Pukekohe student Liam Lawson will be the CareVets Racing Team's scholarship driver in the coming 2017-2018 Toyota 86 Championship.
"It's a real honour to be selected, the scholarship has been a fast track for the drivers chosen in past seasons and I'm looking forward to racing in a two-car, professionally run team like this," he said.
He will contest the series alongside CareVets' 2016-2017 scholarship winner and series rookie of the year Jack Milligan, Christchurch.
Though he is just 15 years old, Lawson is a young man in a hurry. He is currently second overall in the Australian Formula 4 Championship with two rounds remaining and won the 2016-2017 Formula Ford 1600 championship. Still a student at Pukekohe High School, he stepped up from karting with a string of race, event and championship wins to his name and moved into Formula First in 2015 then to winning pace in Formula Ford a year later.
In the scholarship test day at Hampton Downs on Monday of this week, Lawson was up against nine other hopeful racers. He had his sights set on winning the drive from the first test - but struck an early setback on the day.
"First up we had to run the track - and running just isn't my thing. I can cycle or do gym work or whatever but I can't run."
Fearing the run challenge may have harmed his prospects, Lawson redoubled his efforts in the remaining fitness tests and the other off-track challenges including a media interview.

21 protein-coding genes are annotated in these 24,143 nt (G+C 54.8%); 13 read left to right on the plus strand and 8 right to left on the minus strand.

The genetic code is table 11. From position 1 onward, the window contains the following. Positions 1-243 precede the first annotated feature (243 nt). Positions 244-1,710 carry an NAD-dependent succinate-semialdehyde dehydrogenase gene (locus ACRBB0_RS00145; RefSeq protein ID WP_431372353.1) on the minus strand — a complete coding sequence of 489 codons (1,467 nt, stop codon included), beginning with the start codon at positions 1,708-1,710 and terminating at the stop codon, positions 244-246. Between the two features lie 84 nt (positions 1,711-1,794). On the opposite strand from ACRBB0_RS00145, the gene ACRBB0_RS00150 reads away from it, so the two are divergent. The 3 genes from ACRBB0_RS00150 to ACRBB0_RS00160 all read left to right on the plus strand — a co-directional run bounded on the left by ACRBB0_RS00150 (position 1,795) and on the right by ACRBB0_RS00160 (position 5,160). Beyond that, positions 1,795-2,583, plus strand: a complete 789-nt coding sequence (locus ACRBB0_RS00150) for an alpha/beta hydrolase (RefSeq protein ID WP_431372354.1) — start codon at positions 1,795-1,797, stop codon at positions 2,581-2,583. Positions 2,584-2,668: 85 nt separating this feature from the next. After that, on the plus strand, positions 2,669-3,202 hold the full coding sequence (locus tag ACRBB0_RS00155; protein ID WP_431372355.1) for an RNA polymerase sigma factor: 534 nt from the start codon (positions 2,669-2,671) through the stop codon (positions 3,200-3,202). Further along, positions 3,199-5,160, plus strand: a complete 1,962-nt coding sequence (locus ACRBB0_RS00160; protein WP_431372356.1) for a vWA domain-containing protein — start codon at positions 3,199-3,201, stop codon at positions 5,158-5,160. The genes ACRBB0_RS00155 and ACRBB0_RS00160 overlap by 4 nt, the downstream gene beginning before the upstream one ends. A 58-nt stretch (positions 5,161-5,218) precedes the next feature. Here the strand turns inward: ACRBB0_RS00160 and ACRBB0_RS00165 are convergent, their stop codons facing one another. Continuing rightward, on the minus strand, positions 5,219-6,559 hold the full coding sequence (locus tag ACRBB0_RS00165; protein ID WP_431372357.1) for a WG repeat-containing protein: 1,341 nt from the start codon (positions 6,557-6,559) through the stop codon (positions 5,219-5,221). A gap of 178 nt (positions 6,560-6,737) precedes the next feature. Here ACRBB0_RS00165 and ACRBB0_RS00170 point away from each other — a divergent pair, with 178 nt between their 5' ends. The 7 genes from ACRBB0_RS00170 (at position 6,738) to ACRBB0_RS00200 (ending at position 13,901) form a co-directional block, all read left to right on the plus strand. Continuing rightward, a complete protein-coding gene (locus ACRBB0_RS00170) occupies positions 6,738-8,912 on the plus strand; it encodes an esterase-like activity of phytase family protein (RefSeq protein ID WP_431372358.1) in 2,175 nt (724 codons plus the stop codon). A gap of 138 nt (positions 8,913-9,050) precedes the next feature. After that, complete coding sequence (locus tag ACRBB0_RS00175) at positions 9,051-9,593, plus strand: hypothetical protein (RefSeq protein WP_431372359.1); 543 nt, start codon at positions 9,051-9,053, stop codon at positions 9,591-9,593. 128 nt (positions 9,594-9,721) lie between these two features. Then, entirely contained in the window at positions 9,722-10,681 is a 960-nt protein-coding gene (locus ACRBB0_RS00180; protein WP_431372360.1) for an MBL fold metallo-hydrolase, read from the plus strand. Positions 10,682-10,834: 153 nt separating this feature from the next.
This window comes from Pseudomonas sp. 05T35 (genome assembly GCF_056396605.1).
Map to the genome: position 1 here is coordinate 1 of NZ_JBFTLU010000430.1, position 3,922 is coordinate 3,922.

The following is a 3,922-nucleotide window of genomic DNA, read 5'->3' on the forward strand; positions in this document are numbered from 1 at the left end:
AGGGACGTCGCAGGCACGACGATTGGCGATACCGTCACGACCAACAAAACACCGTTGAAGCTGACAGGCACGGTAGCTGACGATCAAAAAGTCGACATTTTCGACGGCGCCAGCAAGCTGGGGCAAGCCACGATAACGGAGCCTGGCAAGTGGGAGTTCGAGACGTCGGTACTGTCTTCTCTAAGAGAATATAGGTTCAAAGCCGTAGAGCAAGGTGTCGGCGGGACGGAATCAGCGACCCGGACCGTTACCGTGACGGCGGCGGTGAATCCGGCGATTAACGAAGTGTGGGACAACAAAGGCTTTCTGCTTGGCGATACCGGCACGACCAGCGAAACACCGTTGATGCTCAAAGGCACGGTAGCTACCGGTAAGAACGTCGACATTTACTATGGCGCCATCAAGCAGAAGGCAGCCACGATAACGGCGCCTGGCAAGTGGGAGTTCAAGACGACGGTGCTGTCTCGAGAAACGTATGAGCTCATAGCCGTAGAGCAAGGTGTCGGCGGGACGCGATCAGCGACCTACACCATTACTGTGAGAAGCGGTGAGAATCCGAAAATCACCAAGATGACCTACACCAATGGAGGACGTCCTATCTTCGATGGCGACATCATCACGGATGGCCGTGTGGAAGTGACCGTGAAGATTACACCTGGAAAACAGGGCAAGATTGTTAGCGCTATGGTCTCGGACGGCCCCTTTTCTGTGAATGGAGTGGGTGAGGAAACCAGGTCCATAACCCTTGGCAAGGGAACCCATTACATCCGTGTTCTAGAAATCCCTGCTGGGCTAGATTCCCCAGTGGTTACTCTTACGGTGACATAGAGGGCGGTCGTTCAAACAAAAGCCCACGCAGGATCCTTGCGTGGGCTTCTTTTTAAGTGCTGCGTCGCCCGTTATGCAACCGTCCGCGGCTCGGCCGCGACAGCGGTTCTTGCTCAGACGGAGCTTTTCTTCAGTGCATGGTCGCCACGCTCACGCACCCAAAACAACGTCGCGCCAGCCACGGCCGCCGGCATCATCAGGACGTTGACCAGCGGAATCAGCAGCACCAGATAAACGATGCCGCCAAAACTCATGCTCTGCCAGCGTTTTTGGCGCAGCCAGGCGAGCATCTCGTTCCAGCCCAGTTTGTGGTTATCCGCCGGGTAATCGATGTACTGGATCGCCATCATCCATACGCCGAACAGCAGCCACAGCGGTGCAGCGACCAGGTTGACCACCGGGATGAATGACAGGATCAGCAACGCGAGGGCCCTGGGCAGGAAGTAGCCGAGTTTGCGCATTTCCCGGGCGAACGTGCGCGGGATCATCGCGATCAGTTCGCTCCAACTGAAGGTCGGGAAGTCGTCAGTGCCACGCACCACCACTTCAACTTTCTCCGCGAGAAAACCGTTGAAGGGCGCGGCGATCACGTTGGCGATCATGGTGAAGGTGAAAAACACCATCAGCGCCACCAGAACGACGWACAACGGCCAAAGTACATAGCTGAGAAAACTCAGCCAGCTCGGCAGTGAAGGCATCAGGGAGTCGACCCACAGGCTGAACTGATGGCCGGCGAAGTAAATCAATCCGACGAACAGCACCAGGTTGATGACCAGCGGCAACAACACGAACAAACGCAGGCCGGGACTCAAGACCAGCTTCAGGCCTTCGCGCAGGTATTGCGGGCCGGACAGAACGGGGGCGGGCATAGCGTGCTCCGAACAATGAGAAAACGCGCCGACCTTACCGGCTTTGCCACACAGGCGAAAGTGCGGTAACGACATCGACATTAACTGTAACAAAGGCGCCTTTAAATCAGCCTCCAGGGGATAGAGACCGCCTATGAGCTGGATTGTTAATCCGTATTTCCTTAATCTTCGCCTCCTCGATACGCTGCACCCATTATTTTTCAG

"I hadn't ever done any media training so that was interesting too, but I've had a camera in my face at every round of the Aussie F4 championship so I'm familiar with how it works," he said.
Once in the car, Lawson said, the day gelled and he could enjoy the challenge of driving the Toyota 86 sports coupe race car at competitive pace.
"It's very different from single-seaters, because the power steering takes some getting used to and it's not as easy to feel what the front of the car is doing - but the cars are so nicely balanced that it's relatively easy to get dialled in and go fast," he said.
Lawson's next project is to secure the top-up funding that will cover the championship. His mentor, Kiwi motorsport icon Kenny Smith, will help with this task.
"The scholarship is a massive financial boost and the team itself is going to be great, a fast track to competitive pace alongside Jack. I'm keen to bolt in the additional funding we need to bring to the drive," he said.
Now entering its third year, the scholarship is based around the competitive two-car CareVets team and offers substantial support to one new competitor entering the Toyota 86 Championship for the first time.
The CareVets Scholarship was created in 2015 by company owner Dr Keith Houston, a passionate motor racing enthusiast who was looking for ways to help foster rising talent in motorsport. It is the first such privately-driven scholarship in New Zealand motorsport and in its previous two years has taken racers to the Championship Rookie title and then (in the case of the 2016-2017 Championship) also to the Championship outright win.
Dr Houston says the CareVets Scholarship puts the successful driver in a competitive car in a two-car team environment and gives them the tools to visualise, plan and work towards their ultimate goal as a professional racing driver.
"CareVets is very proud to help identify and support a talented young driver through the scholarship. Liam is an exciting new talent and has huge potential so we are looking forward to a season of racing with him and Jack as our drivers," he said.